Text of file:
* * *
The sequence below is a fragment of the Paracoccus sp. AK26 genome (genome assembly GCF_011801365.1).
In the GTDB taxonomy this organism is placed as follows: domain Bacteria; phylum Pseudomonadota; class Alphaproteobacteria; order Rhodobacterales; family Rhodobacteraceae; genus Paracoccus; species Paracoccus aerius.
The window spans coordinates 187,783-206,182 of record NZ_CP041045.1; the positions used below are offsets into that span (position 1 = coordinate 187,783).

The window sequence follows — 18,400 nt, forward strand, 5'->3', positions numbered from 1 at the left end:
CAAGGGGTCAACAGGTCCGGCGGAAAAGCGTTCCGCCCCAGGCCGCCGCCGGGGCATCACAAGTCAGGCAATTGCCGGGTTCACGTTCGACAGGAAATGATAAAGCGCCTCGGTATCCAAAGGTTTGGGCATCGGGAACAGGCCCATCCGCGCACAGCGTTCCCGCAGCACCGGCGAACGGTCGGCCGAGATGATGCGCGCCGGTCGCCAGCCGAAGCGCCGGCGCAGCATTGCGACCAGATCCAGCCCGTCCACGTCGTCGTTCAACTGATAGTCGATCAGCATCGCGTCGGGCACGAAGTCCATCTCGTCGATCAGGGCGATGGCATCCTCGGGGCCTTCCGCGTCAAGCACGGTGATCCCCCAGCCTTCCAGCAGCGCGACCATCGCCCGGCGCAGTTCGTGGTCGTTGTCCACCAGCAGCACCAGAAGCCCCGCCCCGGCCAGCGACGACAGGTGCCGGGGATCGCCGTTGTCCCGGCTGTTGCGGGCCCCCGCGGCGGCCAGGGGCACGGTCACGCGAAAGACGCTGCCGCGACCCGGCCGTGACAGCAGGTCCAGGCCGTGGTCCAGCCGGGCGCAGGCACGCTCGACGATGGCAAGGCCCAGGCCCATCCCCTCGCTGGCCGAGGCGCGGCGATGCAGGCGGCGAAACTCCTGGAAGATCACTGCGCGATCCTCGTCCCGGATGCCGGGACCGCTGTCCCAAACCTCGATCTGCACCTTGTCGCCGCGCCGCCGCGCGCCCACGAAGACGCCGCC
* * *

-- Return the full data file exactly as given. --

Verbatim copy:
The sequence below is a fragment of the Paracoccus sp. AK26 genome (genome assembly GCF_011801365.1).
In the GTDB taxonomy this organism is placed as follows: domain Bacteria; phylum Pseudomonadota; class Alphaproteobacteria; order Rhodobacterales; family Rhodobacteraceae; genus Paracoccus; species Paracoccus aerius.
The window spans coordinates 187,783-206,182 of record NZ_CP041045.1; the positions used below are offsets into that span (position 1 = coordinate 187,783).

The window sequence follows — 18,400 nt, forward strand, 5'->3', positions numbered from 1 at the left end:
CAAGGGGTCAACAGGTCCGGCGGAAAAGCGTTCCGCCCCAGGCCGCCGCCGGGGCATCACAAGTCAGGCAATTGCCGGGTTCACGTTCGACAGGAAATGATAAAGCGCCTCGGTATCCAAAGGTTTGGGCATCGGGAACAGGCCCATCCGCGCACAGCGTTCCCGCAGCACCGGCGAACGGTCGGCCGAGATGATGCGCGCCGGTCGCCAGCCGAAGCGCCGGCGCAGCATTGCGACCAGATCCAGCCCGTCCACGTCGTCGTTCAACTGATAGTCGATCAGCATCGCGTCGGGCACGAAGTCCATCTCGTCGATCAGGGCGATGGCATCCTCGGGGCCTTCCGCGTCAAGCACGGTGATCCCCCAGCCTTCCAGCAGCGCGACCATCGCCCGGCGCAGTTCGTGGTCGTTGTCCACCAGCAGCACCAGAAGCCCCGCCCCGGCCAGCGACGACAGGTGCCGGGGATCGCCGTTGTCCCGGCTGTTGCGGGCCCCCGCGGCGGCCAGGGGCACGGTCACGCGAAAGACGCTGCCGCGACCCGGCCGTGACAGCAGGTCCAGGCCGTGGTCCAGCCGGGCGCAGGCACGCTCGACGATGGCAAGGCCCAGGCCCATCCCCTCGCTGGCCGAGGCGCGGCGATGCAGGCGGCGAAACTCCTGGAAGATCACTGCGCGATCCTCGTCCCGGATGCCGGGACCGCTGTCCCAAACCTCGATCTGCACCTTGTCGCCGCGCCGCCGCGCGCCCACGAAGACGCCGCC